I toured the 2,000 sqft restaurant-to-be yesterday afternoon. Save for the wooden framing of the 12 seat bar and the dry-walled kitchen peekaboo pass there was very little to look at, leaving the distribution of the 50+ seats all to the imagination. I’m enthusiastic about the concept, which will see a chef-driven, idiosyncratic, modern take on the endless flavours, traditions and techniques of Southeast Asia.
The ownership group is made up of four friends: chefs Patrick Do and Kevin Lin, who will run the back and front of houses (respectively); actor/writer Nicholas Carey, who will be overseeing the bar; and actor/producer Osric Chau, who you might recognize from the show Supernatural. I’m a big fan of Patrick’s, whose food and cooking philosophy I’ve come to appreciate through both locations of his family’s modern and meatless Vietnamese Do Chay restaurants. I think it’s very fair to expect good things.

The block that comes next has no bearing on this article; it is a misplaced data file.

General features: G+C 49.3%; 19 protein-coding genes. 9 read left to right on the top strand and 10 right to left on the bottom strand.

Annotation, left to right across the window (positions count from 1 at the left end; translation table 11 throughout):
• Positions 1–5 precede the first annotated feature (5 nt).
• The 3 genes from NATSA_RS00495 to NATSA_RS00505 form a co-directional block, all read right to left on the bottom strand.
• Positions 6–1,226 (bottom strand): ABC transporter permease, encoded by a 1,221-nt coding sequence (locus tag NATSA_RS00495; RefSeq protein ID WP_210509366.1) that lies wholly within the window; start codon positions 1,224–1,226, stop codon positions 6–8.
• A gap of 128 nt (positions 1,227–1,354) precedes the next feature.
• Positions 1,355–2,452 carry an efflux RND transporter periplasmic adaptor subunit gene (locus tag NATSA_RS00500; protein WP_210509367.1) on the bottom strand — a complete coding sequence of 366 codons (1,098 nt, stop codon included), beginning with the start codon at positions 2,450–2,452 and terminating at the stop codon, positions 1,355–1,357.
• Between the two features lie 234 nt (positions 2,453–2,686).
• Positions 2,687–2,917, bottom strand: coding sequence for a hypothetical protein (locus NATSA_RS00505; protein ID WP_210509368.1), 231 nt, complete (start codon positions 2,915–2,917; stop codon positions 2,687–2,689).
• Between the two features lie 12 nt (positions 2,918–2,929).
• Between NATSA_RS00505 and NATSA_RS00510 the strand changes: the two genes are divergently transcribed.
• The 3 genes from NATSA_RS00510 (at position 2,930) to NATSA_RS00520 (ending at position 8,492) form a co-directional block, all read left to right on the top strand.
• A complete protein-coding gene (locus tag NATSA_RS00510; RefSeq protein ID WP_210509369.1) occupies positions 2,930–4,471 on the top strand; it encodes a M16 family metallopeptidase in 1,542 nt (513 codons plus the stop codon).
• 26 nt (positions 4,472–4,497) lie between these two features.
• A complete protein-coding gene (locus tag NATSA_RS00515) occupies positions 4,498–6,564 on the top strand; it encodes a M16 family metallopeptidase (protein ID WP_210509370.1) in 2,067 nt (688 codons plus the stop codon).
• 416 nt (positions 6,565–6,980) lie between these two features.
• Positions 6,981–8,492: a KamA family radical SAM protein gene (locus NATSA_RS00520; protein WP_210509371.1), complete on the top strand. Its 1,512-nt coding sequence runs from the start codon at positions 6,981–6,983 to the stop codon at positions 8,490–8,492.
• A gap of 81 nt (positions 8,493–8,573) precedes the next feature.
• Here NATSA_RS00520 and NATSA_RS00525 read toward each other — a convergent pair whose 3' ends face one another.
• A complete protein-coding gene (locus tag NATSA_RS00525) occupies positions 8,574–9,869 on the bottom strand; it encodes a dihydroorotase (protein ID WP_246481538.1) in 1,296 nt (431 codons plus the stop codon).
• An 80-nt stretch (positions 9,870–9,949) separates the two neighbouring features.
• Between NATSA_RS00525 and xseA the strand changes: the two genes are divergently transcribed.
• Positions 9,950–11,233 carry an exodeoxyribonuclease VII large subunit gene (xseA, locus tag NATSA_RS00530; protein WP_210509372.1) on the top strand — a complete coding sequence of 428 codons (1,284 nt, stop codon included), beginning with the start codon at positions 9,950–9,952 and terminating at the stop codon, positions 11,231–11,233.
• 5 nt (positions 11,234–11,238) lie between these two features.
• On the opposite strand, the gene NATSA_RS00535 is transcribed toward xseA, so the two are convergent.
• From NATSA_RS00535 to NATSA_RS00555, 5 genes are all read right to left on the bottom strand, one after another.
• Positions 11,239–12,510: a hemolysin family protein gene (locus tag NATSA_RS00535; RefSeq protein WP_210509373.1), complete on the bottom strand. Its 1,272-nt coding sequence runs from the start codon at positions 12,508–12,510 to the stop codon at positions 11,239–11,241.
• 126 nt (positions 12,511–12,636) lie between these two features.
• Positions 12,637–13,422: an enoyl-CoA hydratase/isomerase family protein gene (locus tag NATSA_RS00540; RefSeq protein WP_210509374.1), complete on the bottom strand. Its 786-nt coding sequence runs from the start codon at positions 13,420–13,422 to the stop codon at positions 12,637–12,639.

What’s in a name? The Saola is a forest-dwelling bovid antelope native to Vietnam and Laos. The beautiful beast (it looks like a cross between an Eland and a Bongo) is so rare that it is commonly referred to as the “Asian Unicorn”. This feels appropriately ambitious and totally on brand. The name is supported by a simple logo that traces the animal’s silhouette with a single line. As far as pronunciation goes, it’s “say ola”.
WHY IT MATTERS: With a new Broadway Subway station due in five years and less than a block away, we should operate under the assumption that the commercial core of the neighbourhood – Main & Broadway – will soon be assaulted by a wave of bad chain restaurants and coffee shops, for where Skytrain stations go, shit typically follows. Twas ever thus. A small, interesting, independent restaurant like this plants a flag and promises the kind of striving substance and locally-minded character the area is best known for.